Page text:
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Soiling (encoporesis)

Soiling (encoporesis)

What is soiling, or encoporesis?

Soiling, or encoporesis, happens when a child passes all or part of a bowel movement into underwear or pajamas without meaning to.  Often a child is actually not aware that soiling has happened until alerted by the smell.

This can be enormously frustrating for parents and caregivers, who may struggle to understand how a child can have a bowel accident without being aware of it.

And it is almost always embarrassing for a child, particularly if it continues even when a child is trying to pay attention and avoid accidents.

What causes soiling?

There are several causes of soiling.

  1. Constipation:  this is actually the most common cause of soiling.  If a child fails to pass all the stool he produces in the day, over time leftover stool can build up in the bowel.  This becomes a hard plug and stretches the rectum (the last part of the bowel where stool is held before passing).  New stool then begins to seep around the plug and out into the underwear.  Because constipation has built up over time, a child can lose sensation of when the bowel movement is leaking out.
  2. Delayed toilet training:  when training is delayed, constipation has often already started to develop, which leads to soiling.
  3. Developmental delays:  soiling is more common with delays of muscle tone (motor development) and learning (cognitive development).  Sometimes this is part of a genetic sydrome, such as Down Syndrome, for example.
  4. Emotional problems, which can lead to defiance and oppositional, or resistant, behaviour.
  5. Toilet refusal:  refusing to use the toilet for bowel movements, and prolonged use of diapers or pull-ups can result in soiling as well.

Which children are more likely to have soiling?

Soiling usually occurs after age 4, although it can start earlier.

Boys are somewhat more likely to experience soiling than girls.

Other risk factors include:

  • refusing to use the toilet for bowel movements
  •  chronic constipation

When should I see my doctor or nurse practitioner?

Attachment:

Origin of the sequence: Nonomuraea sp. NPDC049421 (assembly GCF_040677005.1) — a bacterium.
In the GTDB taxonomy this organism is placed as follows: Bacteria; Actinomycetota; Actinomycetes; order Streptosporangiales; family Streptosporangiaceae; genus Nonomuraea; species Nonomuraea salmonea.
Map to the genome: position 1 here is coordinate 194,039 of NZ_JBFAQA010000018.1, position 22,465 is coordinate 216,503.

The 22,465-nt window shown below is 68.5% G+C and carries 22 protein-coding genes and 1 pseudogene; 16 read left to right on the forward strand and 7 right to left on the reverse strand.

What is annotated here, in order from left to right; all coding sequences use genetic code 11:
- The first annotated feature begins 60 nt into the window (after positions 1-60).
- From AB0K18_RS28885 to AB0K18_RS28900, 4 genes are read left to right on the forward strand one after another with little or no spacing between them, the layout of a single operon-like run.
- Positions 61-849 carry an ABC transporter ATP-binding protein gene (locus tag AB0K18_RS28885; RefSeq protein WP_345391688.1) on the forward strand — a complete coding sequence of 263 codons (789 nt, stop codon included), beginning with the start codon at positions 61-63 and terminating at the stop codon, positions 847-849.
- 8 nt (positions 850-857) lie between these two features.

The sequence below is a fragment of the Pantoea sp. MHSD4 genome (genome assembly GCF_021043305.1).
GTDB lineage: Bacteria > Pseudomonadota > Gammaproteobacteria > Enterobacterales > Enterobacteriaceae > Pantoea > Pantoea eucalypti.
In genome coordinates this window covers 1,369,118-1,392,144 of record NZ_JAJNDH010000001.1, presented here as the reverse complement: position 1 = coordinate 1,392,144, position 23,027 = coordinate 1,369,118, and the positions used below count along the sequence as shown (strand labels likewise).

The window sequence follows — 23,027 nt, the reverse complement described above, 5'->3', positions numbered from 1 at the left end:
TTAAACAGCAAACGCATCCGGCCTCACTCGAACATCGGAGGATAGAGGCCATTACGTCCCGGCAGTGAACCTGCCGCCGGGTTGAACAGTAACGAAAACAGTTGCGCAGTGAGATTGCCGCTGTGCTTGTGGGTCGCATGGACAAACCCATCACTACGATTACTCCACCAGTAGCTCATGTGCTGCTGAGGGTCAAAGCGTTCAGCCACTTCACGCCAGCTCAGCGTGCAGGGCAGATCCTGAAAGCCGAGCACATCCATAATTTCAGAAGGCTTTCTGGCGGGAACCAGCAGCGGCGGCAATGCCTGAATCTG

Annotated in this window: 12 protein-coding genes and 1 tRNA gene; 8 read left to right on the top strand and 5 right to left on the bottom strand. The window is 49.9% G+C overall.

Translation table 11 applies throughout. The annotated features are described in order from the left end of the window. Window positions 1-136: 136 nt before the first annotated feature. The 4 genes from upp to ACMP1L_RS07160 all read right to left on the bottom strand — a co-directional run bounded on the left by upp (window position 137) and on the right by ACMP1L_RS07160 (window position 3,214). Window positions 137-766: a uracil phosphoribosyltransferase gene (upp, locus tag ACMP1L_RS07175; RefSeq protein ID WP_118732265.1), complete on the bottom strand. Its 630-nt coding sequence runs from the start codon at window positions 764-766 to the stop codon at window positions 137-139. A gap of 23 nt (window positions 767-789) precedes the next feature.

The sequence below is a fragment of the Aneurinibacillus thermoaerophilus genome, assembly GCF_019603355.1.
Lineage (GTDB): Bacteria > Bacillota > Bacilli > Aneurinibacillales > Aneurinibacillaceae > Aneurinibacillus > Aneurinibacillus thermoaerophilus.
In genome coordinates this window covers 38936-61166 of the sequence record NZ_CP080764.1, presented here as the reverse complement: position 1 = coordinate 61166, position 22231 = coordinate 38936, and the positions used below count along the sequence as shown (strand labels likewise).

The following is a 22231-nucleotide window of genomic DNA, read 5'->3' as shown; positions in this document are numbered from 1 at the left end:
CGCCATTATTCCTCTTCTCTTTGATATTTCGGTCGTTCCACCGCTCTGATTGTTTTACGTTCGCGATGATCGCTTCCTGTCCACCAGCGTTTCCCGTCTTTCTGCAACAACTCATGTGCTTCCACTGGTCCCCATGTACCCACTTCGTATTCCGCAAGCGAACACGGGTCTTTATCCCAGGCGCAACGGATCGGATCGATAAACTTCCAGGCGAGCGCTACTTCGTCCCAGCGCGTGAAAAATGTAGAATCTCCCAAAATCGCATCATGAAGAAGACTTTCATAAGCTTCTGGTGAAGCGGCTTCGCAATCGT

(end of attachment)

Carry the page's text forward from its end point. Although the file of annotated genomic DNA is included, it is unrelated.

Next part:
You should definitely see your doctor or nurse practitioner if there is any suggestion of other developmental delays, including motor development, social connection and learning.

Children with a history of feeding problems should also be assessed if they begin to have soiling.

A physical exam is usually needed, including a rectal examination (done in the office with a gloved, lubricated finger, looking for impacted stool).  An x-ray of the abdomen may be needed.

How do I treat soiling in my child?

There are several treatment options, depending on how bad the problem is.

  1. Toilet time:  All children with soiling, no matter what the cause, need to develop a toilet routine.  This involves sitting on the toilet for 5 minutes or so after dinner, ready for stool to pass.  Your child does not have to push and strain during this time.  He or she can take a book, video game, or other activity.  This needs to be done for at least 3-6 months or longer, to help your child develop a regular bowel habit.
  2. Double-stooling:  After your child has passed a bowel movement, he or she should remain on the toilet for another 3-5 minutes to allow for more stool to pass.  This will help to be sure that all of the bowel movement produced each day is passed.
  3. Medications:  These must be chosen carefully.  Some medications, like stool softeners and suppositories, can lead to bowel dependence.  With some of these, the bowel can become dependent on the medication to pass any stool.  Be sure to discuss medications with your doctor or nurse practitioner before you start, including over-the-counter options.
  4. Other treatments may be available for children who refuse to use the toilet.

 

– Dr G Paul Dempsey

Image credits:  James Heilman, MD and anthony kelly

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